Insurance claim greatly exceeds excess wear charge on my lease. Payday?
December 11, 2017 10:33 AM   Subscribe

Insurance claim: $5,000. Lease inspection report says I'll only need to pay $600. What happens now?

My car was moderately damaged by hail - no plastics or glass were damaged, but the car is coated in dozens of golfball-like bumps. Since it's a lease, I make an insurance claim to get the car repaired. After the adjuster comes out, I get a check made out to me and my leasing company for aorund $5,000.

However, I've been unable to get into a reputable dent repair shop in the area due to the influx of time-consuming hail jobs. Since my lease is coming up soon, I decided to just go through with the lease pre-inspection to see if I could just turn the check over to the leasing company by using my claim to pay for the 'excess wear and tear' of a billion hail dents.

After I got my lease inspection report, I noticed that the inspector tallied up 20-30 "small dings" instead of doing a full census of every dent on the car. The total amount of excess wear and tear was a grand total of $600.00.

What happens now? I assume I have to turn over my insurance claim check to my leasing company, as they are co-payees on the check (along with me). Once I do that, though, will they refund me the difference? From what I understand, as long as a car is in the same condition on turn-in day as it was during the pre-inspection, the excess wear and tear amount can't change (AutoVIN took over a dozen photos as part of the official report, so this is provable).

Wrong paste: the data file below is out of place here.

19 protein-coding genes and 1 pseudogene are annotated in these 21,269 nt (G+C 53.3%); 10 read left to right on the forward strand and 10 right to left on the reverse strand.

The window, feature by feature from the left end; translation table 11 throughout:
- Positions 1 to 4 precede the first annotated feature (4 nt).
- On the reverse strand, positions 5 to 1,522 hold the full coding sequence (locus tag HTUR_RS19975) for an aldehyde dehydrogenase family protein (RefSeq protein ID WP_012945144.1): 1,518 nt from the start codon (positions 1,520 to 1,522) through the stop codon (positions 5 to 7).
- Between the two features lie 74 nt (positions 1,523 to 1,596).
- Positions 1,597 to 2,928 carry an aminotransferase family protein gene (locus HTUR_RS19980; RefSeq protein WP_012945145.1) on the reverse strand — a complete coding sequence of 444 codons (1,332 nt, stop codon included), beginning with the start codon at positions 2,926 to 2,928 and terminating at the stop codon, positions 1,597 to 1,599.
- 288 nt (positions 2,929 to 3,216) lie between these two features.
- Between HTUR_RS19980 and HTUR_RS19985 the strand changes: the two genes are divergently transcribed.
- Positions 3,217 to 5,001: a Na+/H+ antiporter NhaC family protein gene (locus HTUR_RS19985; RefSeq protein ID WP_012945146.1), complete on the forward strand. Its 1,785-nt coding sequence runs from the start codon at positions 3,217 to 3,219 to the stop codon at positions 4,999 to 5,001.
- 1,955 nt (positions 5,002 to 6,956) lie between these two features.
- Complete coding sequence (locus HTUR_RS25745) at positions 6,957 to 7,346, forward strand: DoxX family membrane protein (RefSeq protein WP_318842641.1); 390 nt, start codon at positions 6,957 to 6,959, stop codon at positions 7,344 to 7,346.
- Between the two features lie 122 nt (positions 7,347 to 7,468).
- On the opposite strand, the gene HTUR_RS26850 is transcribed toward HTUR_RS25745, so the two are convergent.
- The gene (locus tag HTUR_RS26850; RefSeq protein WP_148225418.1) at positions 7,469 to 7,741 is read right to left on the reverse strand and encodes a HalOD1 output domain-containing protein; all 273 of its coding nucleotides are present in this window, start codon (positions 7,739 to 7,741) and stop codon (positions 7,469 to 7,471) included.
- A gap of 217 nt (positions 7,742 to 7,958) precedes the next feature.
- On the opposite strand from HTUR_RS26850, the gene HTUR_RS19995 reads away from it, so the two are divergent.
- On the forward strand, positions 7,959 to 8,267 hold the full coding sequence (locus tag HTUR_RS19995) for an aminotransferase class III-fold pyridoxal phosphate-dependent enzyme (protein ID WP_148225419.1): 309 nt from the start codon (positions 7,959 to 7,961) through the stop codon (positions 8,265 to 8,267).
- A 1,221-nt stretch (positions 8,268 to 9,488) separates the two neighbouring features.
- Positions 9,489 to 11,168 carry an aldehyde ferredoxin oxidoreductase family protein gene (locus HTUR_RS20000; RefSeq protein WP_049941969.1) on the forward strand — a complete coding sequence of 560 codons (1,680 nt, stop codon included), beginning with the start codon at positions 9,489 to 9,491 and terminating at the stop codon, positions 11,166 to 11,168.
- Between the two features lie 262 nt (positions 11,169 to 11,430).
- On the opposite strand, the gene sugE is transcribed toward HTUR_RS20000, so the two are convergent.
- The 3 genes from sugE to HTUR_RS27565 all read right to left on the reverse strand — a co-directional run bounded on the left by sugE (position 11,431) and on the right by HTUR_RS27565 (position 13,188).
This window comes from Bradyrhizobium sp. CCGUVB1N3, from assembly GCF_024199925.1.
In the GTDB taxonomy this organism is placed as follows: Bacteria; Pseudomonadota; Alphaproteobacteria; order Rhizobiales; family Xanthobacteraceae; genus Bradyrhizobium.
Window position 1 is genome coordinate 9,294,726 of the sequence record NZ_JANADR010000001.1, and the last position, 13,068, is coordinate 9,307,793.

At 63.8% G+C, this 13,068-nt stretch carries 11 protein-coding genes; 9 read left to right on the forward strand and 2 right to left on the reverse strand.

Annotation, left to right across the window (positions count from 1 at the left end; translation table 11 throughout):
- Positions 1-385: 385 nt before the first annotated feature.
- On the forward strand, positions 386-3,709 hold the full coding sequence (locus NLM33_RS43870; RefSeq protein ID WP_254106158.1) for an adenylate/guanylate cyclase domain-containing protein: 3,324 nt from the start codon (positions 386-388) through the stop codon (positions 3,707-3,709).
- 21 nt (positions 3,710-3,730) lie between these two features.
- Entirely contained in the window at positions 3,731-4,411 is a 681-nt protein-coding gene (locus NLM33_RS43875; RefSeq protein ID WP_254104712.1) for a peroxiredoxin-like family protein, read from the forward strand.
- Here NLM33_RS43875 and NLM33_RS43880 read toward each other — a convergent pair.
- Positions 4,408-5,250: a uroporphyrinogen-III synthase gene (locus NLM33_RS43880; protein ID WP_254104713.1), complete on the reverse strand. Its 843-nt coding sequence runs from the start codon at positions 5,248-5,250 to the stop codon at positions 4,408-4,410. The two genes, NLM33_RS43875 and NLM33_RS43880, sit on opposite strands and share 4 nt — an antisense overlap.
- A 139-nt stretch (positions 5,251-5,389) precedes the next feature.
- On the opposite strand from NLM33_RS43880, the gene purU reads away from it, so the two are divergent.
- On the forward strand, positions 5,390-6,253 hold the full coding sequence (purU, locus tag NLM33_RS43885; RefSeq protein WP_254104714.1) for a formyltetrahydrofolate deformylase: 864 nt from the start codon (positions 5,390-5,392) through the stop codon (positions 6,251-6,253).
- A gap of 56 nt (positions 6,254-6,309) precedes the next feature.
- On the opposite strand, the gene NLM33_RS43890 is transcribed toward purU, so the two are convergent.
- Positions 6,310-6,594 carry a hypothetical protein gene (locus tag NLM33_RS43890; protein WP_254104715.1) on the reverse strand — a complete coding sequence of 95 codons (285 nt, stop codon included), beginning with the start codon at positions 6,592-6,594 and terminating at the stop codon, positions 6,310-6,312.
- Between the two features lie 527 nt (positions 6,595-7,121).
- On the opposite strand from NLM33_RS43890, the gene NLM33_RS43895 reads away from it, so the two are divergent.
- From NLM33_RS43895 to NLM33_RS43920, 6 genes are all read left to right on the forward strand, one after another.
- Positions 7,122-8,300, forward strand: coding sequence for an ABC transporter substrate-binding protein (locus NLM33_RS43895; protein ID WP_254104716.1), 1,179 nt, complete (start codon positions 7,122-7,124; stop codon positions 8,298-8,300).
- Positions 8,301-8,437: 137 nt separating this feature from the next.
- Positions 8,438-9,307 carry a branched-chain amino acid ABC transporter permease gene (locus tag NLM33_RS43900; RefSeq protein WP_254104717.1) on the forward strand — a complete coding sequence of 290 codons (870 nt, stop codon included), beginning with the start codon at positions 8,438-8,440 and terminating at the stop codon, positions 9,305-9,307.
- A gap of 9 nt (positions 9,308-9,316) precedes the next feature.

posted by speedgraphic to Work & Money (2 answers total) 2 users marked this as a favorite
Call the insurance company that issued the $5,000 check. At the very least, I expect they would be interested in knowing that the leasing company only wants $600. Hold on to the $5,000 check pending advice from the insurance company.
posted by John Borrowman at 2:56 PM on December 11, 2017 [2 favorites]

At the very least, I expect they would be interested in knowing that the leasing company only wants $600.

Nah. Hail damage is the classic example of the insurance payout making you whole, whether or not you care about your car looking like a golf ball. You aren't obligated to use insurance money to actually fix anything.

Theoretically, you could return the car, pay the $600, and on your way out the door, say "Hey, insurance sent me a check for the hail damage, can you just sign that over to me now that we're square?" and be all set. But the kicker is, as you ask, what the lease company thinks about the $4,400 difference between the damage appraisals.

It could be worth asking the insurance company if they can reissue the check to you once the car is turned in - you're trying to arbitrage here, not commit fraud, so I think it's worth being upfront with the insurance company in that regard.
posted by Nonsteroidal Anti-Inflammatory Drug at 11:26 AM on December 12, 2017

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